The climate this week – 11 May 2021

The climate this week – 11 May 2021

A weekly report on the politics, economics and science of climate action

By Jenny Goldie, CCL member from the electorate of Eden Monaro, NSW.

Featured image: Children and teenagers have been among the most effective actors in the fight for climate justice. They will be back on the streets on May 21st as part of a “School strike 4 climate” initiative. Source: Beyond Coal & Gas Image Library (cc).

More subsidies for fossil fuels are coming

Last Friday the Federal Government released their National Gas Infrastructure Plan – and it’s full of hand outs for oil and gas companies. According to 350.org, Friday’s plan brings the total up to $903 million of direct and indirect handouts for oil and gas companies. We haven’t even seen the final budget yet, which will be released on Tuesday.

A government full of gas

The federal government is hell-bent on pushing for an expansion of natural-gas extraction, though they know enough to try and soften their approach by incorporating hydrogen (hopefully green, but not necessarily) where they can. Case in point: tax-payer funds will be used to subsidise Energy Australia’s Tallawarra B gas plant at Wollongong. This will be supplemented by 5% hydrogen. All this was proposed to supposedly off-set the 300MW energy shortfall expected when the Liddell coal-fired power station will close in 2023. Additionally, the federal government is pushing for the construction of a gas plant at Kurri Kurri near Newcastle, to be built by Snowy Hydro Ltd.

Meanwhile, the Minister for Resources Keith Pitt is taking away money from Neoen’s Kaban Green Energy Hub west of Cairns. He stepped into disallow a loan by the Northern Australia Infrastructure Fund (NAIF), claiming that it would not lower energy prices. This effectively stops a plan for creating a wind powered station that would have generated 250 jobs.

Where does this emphasis on natural gas come from? A gas-fired recovery was recommended by the National Covid-19 Commission, which happened to be stacked with gas-industry executives. We understand that another $60 billion will be committed to gas (pipelines, storage projects, and Andrew Forrest’s LNG import terminal) in Tuesday’s Budget.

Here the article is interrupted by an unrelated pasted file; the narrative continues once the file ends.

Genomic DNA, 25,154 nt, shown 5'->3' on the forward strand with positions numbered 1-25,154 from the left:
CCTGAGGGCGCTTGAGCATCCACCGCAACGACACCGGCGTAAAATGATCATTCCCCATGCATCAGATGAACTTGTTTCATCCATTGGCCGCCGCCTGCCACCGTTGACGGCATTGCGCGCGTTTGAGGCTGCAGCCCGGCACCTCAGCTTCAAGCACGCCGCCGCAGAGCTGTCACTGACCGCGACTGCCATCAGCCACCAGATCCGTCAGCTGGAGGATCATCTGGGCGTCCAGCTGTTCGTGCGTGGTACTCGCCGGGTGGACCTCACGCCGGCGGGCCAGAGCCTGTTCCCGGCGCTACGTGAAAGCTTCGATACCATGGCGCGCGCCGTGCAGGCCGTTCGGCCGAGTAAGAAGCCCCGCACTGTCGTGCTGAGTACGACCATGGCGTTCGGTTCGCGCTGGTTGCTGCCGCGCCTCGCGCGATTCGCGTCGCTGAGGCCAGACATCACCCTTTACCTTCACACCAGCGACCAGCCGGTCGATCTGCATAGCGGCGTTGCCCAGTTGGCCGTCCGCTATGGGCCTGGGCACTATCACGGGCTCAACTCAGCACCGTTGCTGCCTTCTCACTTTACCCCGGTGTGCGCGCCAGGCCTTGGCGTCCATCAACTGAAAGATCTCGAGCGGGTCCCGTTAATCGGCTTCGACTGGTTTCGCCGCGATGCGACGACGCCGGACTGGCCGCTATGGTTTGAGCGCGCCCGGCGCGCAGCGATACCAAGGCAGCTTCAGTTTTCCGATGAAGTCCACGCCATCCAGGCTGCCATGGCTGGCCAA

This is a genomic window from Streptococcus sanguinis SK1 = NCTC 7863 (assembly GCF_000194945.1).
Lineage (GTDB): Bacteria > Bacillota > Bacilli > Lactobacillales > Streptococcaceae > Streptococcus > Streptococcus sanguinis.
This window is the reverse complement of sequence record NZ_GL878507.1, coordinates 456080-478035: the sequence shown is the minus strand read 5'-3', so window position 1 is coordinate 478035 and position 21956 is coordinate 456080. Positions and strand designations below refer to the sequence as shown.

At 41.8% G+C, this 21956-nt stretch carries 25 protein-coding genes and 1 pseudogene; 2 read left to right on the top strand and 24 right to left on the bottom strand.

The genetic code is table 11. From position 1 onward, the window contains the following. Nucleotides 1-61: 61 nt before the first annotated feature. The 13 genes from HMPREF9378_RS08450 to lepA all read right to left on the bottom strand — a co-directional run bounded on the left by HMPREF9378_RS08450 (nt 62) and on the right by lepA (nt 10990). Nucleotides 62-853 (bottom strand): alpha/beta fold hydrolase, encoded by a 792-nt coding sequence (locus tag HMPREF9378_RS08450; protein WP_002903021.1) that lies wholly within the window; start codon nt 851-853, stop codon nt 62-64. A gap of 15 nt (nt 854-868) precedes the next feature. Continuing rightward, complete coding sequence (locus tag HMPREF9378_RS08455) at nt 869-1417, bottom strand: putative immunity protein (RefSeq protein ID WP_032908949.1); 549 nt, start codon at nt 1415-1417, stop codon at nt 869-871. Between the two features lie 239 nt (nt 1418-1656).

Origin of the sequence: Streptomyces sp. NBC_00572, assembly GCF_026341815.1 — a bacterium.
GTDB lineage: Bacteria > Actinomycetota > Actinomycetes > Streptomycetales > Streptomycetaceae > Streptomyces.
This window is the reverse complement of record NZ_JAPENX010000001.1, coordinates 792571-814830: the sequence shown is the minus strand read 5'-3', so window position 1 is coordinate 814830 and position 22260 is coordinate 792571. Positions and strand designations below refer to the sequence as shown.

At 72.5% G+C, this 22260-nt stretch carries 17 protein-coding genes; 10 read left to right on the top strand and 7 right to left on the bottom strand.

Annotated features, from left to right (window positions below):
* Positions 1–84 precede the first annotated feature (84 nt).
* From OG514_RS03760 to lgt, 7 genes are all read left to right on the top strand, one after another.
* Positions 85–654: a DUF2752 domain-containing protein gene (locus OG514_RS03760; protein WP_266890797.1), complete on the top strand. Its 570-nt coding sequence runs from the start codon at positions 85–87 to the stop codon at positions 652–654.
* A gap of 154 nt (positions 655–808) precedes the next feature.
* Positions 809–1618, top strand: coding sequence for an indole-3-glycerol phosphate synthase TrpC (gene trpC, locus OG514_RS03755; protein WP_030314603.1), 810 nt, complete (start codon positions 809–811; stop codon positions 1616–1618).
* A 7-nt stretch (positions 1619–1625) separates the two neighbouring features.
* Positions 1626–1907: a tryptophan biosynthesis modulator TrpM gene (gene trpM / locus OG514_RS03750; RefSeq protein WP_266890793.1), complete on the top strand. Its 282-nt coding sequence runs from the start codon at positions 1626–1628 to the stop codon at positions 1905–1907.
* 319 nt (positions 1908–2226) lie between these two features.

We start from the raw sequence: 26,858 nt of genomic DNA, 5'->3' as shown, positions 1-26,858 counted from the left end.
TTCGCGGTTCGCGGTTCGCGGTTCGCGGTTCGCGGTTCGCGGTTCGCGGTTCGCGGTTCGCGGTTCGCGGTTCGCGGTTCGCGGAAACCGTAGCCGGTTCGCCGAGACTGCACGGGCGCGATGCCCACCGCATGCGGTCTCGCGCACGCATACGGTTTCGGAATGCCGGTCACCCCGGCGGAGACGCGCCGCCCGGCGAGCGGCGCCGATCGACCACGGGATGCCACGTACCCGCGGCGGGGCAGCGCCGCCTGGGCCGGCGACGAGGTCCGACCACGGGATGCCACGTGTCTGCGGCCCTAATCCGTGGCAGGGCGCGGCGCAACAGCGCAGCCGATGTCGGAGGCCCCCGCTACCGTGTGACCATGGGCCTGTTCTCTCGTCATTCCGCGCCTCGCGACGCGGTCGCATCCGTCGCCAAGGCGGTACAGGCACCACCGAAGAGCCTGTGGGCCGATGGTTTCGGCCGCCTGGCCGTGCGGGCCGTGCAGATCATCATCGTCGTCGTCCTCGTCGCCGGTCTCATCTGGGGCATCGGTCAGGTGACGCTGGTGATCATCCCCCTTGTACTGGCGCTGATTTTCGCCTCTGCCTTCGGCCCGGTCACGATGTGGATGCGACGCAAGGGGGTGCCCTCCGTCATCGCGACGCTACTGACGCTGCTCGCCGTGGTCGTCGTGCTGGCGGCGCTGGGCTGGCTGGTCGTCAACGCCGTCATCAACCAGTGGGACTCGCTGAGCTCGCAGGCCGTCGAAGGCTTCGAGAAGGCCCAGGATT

Preparing for disaster

Some good news however might come out of the Budget. The Morrison government is establishing a $600m national recovery and resilience agency and creating a new climate service to help manage the risk of natural disasters. Several projects will be funded, such as: bushfire and cyclone-proofing houses; building levees for flood control; and improving the resilience of telecommunications and essential supplies.

Stopping Adani

The fight against the Adani mine goes on and on, though the war is not yet won. Nevertheless, there are small victories along the way. The latest one is the news that Arch Insurance has publicly confirmed that they will never provide insurance for Adani’s coal mine.

Other news

Back to gas though. The Climate Council has brought out yet another excellent report, claiming that cooking with gas is like living with a smoker for asthmatic kids.

Coming webinar. Japan’s net-zero carbon emissions – what happens now? May 12 at 5pm. Register here.

School strike 4 climate will happen around Australia in various places on Friday 21 May so be with the kids in spirit, if not in person.

Some of the most effective activists in the climate fight are health workers. One such group drafted an open letter asking the PM for increased ambition on climate action. It was released on Monday.

More resources

The views and wishes expressed in this blog post are those of the author, and not necessarily of CCL Australia.

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